Cover image for Optimal device design
Title:
Optimal device design
Publication Information:
New York : Cambridge University Press, 2010
Physical Description:
xi, 282 p. : ill. ; 25 cm.
ISBN:
9780521116602

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PSZ JB 30000010222023 TS171 O67 2010 Open Access Book
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Summary

Summary

Explore the frontier of device engineering by applying optimization to nanoscience and device design. This cutting-edge work shows how robust, manufacturable designs that meet previously unobtainable system specifications can be created using a combination of modern computer power, adaptive algorithms, and realistic device-physics models. Applying this method to nanoscience is a path to creating new devices with new functionality, and it could be the key design element in making nanoscience a practical technology. Basic introductory examples along with MATLAB code are included, through to more formal and sophisticated approaches, and specific applications and designs are examined. Essential reading for researchers and engineers in electronic devices, nanoscience, materials science, applied mathematics, and applied physics.


Author Notes

A. F. J. Levi is Professor of Electrical Engineering and of Physics and Astronomy at the University of Southern California. He joined USC after working for 10 years at ATT Bell Laboratories, New Jersey. Professor Levi is the author of the book Applied Quantum Mechanics, Second Edition (Cambridge University Press, 2006).
Stephan Haas is professor of Theoretical Condensed Matter Physics at the University of Southern California.


Table of Contents

Prefacep. ix
Acknowledgementsp. xi
1 Frontiers in device engineeringp. 1
1.1 Introductionp. 1
1.2 Example: Optimal design of atomic clustersp. 3
1.3 Design in the age of quantum technologyp. 6
1.4 Exploring nonintuitive design spacep. 14
1.5 Mathematical formulation of optimal device designp. 15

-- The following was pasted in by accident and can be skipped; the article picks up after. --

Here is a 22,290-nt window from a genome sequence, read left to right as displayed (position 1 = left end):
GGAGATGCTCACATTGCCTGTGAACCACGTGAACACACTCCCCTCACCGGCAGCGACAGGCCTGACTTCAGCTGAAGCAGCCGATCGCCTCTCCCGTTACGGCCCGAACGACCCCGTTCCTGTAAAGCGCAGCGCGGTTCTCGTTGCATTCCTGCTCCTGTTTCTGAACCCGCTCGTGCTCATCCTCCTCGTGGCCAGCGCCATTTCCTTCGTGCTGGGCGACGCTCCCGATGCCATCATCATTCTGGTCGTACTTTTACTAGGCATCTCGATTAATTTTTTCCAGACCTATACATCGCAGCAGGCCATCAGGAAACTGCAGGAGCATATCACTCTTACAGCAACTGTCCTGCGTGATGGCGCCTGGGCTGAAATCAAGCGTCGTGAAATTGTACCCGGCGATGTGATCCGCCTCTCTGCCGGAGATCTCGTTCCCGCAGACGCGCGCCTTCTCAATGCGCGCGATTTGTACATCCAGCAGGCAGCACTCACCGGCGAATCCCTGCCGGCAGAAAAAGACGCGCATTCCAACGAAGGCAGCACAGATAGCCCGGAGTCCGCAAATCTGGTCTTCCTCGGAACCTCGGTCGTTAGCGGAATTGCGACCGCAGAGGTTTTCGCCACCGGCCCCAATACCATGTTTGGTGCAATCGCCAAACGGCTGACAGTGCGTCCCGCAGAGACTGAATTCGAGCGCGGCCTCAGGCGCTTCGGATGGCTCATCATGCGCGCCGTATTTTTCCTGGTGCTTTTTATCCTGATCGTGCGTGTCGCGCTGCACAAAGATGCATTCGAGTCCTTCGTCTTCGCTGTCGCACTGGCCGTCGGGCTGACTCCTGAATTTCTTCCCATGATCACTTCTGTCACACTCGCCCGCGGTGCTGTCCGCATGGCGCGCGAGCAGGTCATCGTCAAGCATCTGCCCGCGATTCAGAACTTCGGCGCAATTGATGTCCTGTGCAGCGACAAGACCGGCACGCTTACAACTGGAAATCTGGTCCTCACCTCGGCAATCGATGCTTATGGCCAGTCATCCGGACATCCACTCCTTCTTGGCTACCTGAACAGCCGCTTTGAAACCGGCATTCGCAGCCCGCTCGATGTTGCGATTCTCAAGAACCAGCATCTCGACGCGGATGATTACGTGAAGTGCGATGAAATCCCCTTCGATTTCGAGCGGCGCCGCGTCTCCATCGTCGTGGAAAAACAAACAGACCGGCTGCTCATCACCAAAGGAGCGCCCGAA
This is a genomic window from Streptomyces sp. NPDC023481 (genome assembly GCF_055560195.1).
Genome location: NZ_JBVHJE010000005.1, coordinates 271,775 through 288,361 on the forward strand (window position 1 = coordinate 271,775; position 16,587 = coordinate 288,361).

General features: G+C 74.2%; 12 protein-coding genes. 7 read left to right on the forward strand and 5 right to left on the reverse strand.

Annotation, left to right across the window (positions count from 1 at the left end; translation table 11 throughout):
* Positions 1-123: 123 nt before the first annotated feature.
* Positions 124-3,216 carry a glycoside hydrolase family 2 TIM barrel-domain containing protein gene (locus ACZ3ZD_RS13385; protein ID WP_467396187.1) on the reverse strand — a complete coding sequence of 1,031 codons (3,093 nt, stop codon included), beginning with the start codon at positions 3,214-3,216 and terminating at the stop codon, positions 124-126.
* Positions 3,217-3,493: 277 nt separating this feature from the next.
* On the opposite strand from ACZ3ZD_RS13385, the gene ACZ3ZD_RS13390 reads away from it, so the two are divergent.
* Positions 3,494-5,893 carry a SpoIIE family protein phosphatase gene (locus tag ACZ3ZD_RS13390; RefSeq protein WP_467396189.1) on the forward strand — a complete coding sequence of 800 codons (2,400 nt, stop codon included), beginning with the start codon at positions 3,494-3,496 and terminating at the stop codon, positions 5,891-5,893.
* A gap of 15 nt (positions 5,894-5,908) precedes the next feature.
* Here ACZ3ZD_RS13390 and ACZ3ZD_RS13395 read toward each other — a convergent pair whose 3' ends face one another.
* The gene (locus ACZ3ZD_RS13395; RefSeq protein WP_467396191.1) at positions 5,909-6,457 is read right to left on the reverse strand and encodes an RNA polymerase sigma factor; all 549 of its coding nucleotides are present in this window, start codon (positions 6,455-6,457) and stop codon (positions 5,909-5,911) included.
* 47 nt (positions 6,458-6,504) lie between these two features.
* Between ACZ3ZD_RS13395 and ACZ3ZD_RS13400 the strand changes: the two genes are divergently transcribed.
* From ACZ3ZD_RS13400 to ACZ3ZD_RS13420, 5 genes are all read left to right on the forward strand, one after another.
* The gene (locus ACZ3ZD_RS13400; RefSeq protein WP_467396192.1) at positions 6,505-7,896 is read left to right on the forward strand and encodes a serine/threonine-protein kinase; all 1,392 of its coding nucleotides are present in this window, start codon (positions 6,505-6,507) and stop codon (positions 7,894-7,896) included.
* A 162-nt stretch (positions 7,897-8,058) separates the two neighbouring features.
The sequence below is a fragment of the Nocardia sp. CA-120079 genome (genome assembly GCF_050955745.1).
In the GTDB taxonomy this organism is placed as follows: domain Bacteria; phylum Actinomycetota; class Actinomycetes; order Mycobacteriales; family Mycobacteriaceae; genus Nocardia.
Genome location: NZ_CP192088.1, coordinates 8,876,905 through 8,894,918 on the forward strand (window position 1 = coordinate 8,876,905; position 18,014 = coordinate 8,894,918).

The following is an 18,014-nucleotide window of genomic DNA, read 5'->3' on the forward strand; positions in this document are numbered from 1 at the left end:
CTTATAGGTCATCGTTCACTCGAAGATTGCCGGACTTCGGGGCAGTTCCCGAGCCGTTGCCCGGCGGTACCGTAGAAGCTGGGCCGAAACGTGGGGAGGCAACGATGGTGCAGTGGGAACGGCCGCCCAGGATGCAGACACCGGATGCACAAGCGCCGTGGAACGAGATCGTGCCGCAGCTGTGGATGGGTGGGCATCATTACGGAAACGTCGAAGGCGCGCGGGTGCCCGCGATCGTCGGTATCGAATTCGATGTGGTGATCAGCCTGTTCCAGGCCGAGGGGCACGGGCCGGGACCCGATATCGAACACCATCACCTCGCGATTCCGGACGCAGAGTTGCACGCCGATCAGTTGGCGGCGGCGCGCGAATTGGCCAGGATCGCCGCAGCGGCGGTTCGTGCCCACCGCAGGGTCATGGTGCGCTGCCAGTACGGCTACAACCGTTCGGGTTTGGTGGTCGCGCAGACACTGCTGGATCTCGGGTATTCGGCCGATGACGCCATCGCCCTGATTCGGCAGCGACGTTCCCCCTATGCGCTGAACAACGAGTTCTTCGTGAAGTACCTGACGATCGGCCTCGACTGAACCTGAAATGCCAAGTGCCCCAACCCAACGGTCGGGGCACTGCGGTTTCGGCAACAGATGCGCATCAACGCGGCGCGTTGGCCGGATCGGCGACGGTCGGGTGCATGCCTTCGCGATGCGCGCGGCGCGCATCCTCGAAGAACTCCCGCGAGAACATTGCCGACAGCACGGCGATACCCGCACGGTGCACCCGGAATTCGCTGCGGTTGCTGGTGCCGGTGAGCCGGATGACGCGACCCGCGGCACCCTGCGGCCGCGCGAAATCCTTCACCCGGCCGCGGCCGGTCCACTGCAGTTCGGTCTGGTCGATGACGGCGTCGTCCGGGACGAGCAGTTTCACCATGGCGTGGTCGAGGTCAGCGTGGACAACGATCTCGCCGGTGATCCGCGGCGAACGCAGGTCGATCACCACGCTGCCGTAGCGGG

1.6 Local optimization using the adjoint methodp. 18
1.7 Global optimizationp. 21
1.8 Summaryp. 28
1.9 Referencesp. 29
2 Atoms-up designp. 32
2.1 Manmade nanostructuresp. 32
2.2 Long-range tight-binding modelp. 35
2.3 Target functions and convergence criterionp. 36
2.4 Atoms-up design of tight-binding clusters in continuous configuration spacep. 38
2.5 Optimal design in discrete configuration spacep. 42
2.6 Optimization and search algorithmsp. 45
2.7 Summaryp. 48
2.8 Referencesp. 49
3 Electron devices and electron transportp. 51
3.1 Introductionp. 51
3.2 Elastic electron transport and tunnel currentp. 57
3.3 Local optimal device design using elastic electron transport and tunnel currentp. 61
3.4 Inelastic electron transportp. 71
3.5 Summaryp. 85
3.6 Referencesp. 86
4 Aperiodic dielectric designp. 88
4.1 Introductionp. 88
4.2 Calculation of the scattered fieldp. 89
4.3 Optimizationp. 91
4.4 Resultsp. 93
4.5 Efficient local optimization using the adjoint methodp. 103
4.6 Finite difference frequency domain electromagnetic solverp. 104
4.7 Cost functionalp. 107
4.8 Gradient-based optimization using the adjoint methodp. 108
4.9 Results and comparison with experimentp. 109
4.10 Referencesp. 120
5 Design at the classical-quantum boundaryp. 123
5.1 Introductionp. 123
5.2 Non-local linear response theoryp. 124
5.3 Dielectric response of a diatomic moleculep. 126
5.4 Dielectric response of small clustersp. 129
5.5 Dielectric response of a metallic rodp. 135
5.6 Response of inhomogeneous structuresp. 137
5.7 Optimizationp. 141
5.8 Summary and outlookp. 147
5.9 Referencesp. 147
6 Robust optimization in high dimensionsp. 149
6.1 Introductionp. 149
6.2 Unconstrained robust optimizationp. 152
6.3 Constrained robust optimizationp. 170
6.4 Referencesp. 186
7 Mathematical framework for optimal designp. 189
7.1 Introductionp. 189
7.2 Constrained local optimal designp. 194
7.3 Local optimal design of an electronic devicep. 204
7.4 Techniques for global optimizationp. 228
7.5 Database of search iterationsp. 237
7.6 Summaryp. 244
7.7 Referencesp. 244
8 Future directionsp. 246
8.1 Introductionp. 246
8.2 Example: System complexity in a small laserp. 247
8.3 Sensitivity to atomic configurationp. 251
8.4 Realtime optimal design of moleculesp. 257
8.5 The path to quantum engineeringp. 258
8.6 Summaryp. 259
8.7 Referencesp. 260
Appendix A Global optimization algorithmsp. 262
A.1 Introductionp. 262
A.2 Tabu searchp. 262
A.3 Particle swarm algorithmp. 263
A.4 Simulated annealingp. 265
A.5 Two-phased algorithmsp. 268
A.6 Clustering algorithmsp. 269
A.7 Global optimization based on local techniquesp. 272
A.8 Global smoothingp. 273
A.9 Stopping rulesp. 274
A.10 Referencesp. 275
About the authorsp. 277
Indexp. 281